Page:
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Cystic Fibrosis: Etiology and Pathology (Pediatric Nursing)

by Paula Ruedebusch

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    00:01 Now, we'll cover cystic fibrosis.

    00:04 Cystic fibrosis is a genetic disease meaning it's caused by a person's genes.

    00:08 It mainly affects the lungs and the digestive systems in the body, causing breathing problems and problems digesting foods.

    00:16 Cystic fibrosis affects the glands that produce mucus and sweat.

    00:20 These are the lungs and the GI tract.

    00:22 The mucus is going to become thick and sticky.

    00:26 Lung infections can develop and lung functioning decreases over time.

    00:30 And unfortunately, currently, there is no cure.

    00:34 Cystic fibrosis affects at least 30,000 people in the United States.

    00:38 All newborns are screened for cystic fibrosis on part of their required newborn screen.

    00:44 The life expectancy of a patient with cystic fibrosis is 30 or 40 years.

    00:48 Some patients live beyond this.

    00:51 Cystic fibrosis ultimately results in respiratory failure.

    00:56 So, every person has 2 copies of the cystic fibrosis transmembrane conductance regulator gene.

    01:03 We'll refer to this as the CFTR gene.

    01:07 Cystic fibrosis is an autosomal recessive disorder, so a person must inherit 2 mutated copies of the CFTR gene, 1 from each parent, to have cystic fibrosis.

    01:18 This pedigree on the left, both parents are carriers.

    01:22 So we can see as they have their offspring, their children will have a 25% chance of having cystic fibrosis.

    01:29 This is the child on the left.

    01:30 They've inherited both mutated genes.

    01:33 Now, this family will have a 50% chance with each pregnancy of having a child who is a carrier for cystic fibrosis, and they'll also have a 25% chance of having a completely unaffected child.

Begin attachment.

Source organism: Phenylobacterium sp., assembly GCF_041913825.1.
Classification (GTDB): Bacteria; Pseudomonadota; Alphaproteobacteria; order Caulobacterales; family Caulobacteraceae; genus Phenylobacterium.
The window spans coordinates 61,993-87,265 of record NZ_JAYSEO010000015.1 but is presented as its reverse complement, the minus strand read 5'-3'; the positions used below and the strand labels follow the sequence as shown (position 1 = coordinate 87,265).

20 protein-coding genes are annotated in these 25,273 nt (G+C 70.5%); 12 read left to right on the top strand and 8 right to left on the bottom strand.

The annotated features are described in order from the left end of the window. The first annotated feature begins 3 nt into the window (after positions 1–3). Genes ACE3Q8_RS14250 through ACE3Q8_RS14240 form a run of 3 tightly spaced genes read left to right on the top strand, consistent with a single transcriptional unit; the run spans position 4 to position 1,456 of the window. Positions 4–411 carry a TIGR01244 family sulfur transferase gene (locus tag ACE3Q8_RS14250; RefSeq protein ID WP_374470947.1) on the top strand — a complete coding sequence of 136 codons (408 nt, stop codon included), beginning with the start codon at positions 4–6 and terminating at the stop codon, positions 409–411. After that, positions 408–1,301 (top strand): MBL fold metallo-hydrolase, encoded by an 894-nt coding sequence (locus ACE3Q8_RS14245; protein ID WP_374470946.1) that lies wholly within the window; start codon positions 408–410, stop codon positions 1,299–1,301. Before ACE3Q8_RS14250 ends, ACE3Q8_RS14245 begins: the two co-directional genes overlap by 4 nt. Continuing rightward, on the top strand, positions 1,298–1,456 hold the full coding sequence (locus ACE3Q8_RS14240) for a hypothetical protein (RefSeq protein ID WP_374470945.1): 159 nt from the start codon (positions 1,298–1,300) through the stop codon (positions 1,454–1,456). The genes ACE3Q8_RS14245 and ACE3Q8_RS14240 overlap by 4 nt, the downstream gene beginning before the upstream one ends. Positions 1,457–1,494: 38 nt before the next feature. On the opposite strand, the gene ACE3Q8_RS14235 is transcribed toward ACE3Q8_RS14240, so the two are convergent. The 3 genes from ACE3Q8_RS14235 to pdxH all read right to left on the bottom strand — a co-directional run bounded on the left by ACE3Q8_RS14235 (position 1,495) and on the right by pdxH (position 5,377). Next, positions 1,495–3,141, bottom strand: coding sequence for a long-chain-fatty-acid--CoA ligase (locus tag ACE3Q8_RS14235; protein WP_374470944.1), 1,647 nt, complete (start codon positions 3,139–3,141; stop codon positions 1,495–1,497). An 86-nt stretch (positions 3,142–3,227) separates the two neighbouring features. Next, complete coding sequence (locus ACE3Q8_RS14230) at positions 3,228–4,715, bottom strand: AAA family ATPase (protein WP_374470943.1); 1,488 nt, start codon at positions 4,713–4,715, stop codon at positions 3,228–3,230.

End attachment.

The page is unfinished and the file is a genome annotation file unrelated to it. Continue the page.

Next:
01:44 So the child will not be a carrier and will not have cystic fibrosis.

    01:49 Another situation would be if 1 parent has cystic fibrosis, so they have 2 mutated copies of the gene, and 1 parent is a carrier with 1 mutated copy.

    01:58 This family's going to have a 50% percent chance of having a child with cystic fibrosis, which inherits both genes, and 50% chance that their children will be carriers.

    02:10 So, mucus is a slippery substance that lubricates and protects the linings of the airways, digestive system, reproductive system, and other organs and tissues.

    02:18 In patients with cystic fibrosis, the body is going to produce mucus that is abnormally thick and sticky, and this is going to lead to lots of problems around the body.

    02:27 In the sinuses, this can contribute to sinusitis, which is infection and inflammation in the sinuses.

    02:33 In the lungs, the patients are going to have thick, sticky mucus buildup, and this is a good place for bacterial infection.

    02:40 In the skin, the sweat glands can produce salty sweat.

    02:44 In the liver, the biliary duct can get blocked by mucus.

    02:48 The same thing can happen in the pancreas.

    02:51 In the intestines, they're going to get filled up with mucus and they cannot fully absorb nutrients.

    02:57 The reproductive organs are also going to get backed up with mucus, and this can cause problems with fertility or delayed puberty.

    03:04 On the top here, you'll see a normal airway in a patient without cystic fibrosis.

    03:09 Their airway wall is smooth and it's going to be lined with a thin layer of mucus.

    03:14 This is in contrast to a patient with cystic fibrosis.

    03:17 Their airway is going to become widened and there's going to be thick, sticky mucus that's going to block their airway.

    03:23 The patient may have blood in their mucus and this is a great breeding ground for bacterial infection.


    About the Lecture

    The lecture Cystic Fibrosis: Etiology and Pathology (Pediatric Nursing) by Paula Ruedebusch is from the course Respiratory Disorders – Pediatric Nursing. It contains the following chapters:

    • Cystic Fibrosis – Fundamentals
    • Cystic Fibrosis – Etiology
    • Cystic Fibrosis – Pathology

    Included Quiz Questions

    1. 30 to 40 years
    2. 15 to 25 years
    3. 45 to 55 years
    4. 50 to 60 years
    1. It blocks biliary ducts.
    2. It increases the likelihood of fatty liver disease.
    3. It blocks glycogen storage.
    4. It increases the likelihood of lysosomal acid lipase deficiency (LAL-D).

    Author of lecture Cystic Fibrosis: Etiology and Pathology (Pediatric Nursing)

     Paula Ruedebusch

    Paula Ruedebusch


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